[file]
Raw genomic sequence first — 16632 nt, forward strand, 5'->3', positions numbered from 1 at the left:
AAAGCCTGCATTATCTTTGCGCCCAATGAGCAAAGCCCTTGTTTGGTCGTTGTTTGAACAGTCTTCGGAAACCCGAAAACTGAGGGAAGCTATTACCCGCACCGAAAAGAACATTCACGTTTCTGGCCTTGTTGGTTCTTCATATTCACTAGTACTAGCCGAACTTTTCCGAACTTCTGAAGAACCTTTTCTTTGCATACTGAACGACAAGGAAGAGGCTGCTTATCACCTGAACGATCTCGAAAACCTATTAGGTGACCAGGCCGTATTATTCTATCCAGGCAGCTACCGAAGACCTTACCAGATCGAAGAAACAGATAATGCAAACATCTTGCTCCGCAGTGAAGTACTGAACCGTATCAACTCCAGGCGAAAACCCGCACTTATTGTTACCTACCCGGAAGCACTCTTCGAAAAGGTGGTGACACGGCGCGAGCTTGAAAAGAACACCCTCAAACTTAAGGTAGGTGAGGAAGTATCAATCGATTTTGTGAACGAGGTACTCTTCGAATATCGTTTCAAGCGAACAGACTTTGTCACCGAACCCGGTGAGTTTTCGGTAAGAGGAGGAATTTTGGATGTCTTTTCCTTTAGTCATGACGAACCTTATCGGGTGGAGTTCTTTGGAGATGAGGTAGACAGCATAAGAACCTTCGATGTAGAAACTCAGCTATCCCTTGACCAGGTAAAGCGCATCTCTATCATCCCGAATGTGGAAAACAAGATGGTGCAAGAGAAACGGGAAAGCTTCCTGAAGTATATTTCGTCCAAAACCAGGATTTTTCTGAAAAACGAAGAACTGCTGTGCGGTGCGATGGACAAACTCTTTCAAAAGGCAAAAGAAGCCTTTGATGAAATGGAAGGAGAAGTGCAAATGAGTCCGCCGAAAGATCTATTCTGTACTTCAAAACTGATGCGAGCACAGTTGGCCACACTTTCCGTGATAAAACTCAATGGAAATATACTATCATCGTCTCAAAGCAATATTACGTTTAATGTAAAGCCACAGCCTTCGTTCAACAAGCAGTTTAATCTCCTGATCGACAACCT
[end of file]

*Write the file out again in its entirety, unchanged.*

Raw genomic sequence first — 16632 nt, forward strand, 5'->3', positions numbered from 1 at the left:
AAAGCCTGCATTATCTTTGCGCCCAATGAGCAAAGCCCTTGTTTGGTCGTTGTTTGAACAGTCTTCGGAAACCCGAAAACTGAGGGAAGCTATTACCCGCACCGAAAAGAACATTCACGTTTCTGGCCTTGTTGGTTCTTCATATTCACTAGTACTAGCCGAACTTTTCCGAACTTCTGAAGAACCTTTTCTTTGCATACTGAACGACAAGGAAGAGGCTGCTTATCACCTGAACGATCTCGAAAACCTATTAGGTGACCAGGCCGTATTATTCTATCCAGGCAGCTACCGAAGACCTTACCAGATCGAAGAAACAGATAATGCAAACATCTTGCTCCGCAGTGAAGTACTGAACCGTATCAACTCCAGGCGAAAACCCGCACTTATTGTTACCTACCCGGAAGCACTCTTCGAAAAGGTGGTGACACGGCGCGAGCTTGAAAAGAACACCCTCAAACTTAAGGTAGGTGAGGAAGTATCAATCGATTTTGTGAACGAGGTACTCTTCGAATATCGTTTCAAGCGAACAGACTTTGTCACCGAACCCGGTGAGTTTTCGGTAAGAGGAGGAATTTTGGATGTCTTTTCCTTTAGTCATGACGAACCTTATCGGGTGGAGTTCTTTGGAGATGAGGTAGACAGCATAAGAACCTTCGATGTAGAAACTCAGCTATCCCTTGACCAGGTAAAGCGCATCTCTATCATCCCGAATGTGGAAAACAAGATGGTGCAAGAGAAACGGGAAAGCTTCCTGAAGTATATTTCGTCCAAAACCAGGATTTTTCTGAAAAACGAAGAACTGCTGTGCGGTGCGATGGACAAACTCTTTCAAAAGGCAAAAGAAGCCTTTGATGAAATGGAAGGAGAAGTGCAAATGAGTCCGCCGAAAGATCTATTCTGTACTTCAAAACTGATGCGAGCACAGTTGGCCACACTTTCCGTGATAAAACTCAATGGAAATATACTATCATCGTCTCAAAGCAATATTACGTTTAATGTAAAGCCACAGCCTTCGTTCAACAAGCAGTTTAATCTCCTGATCGACAACCT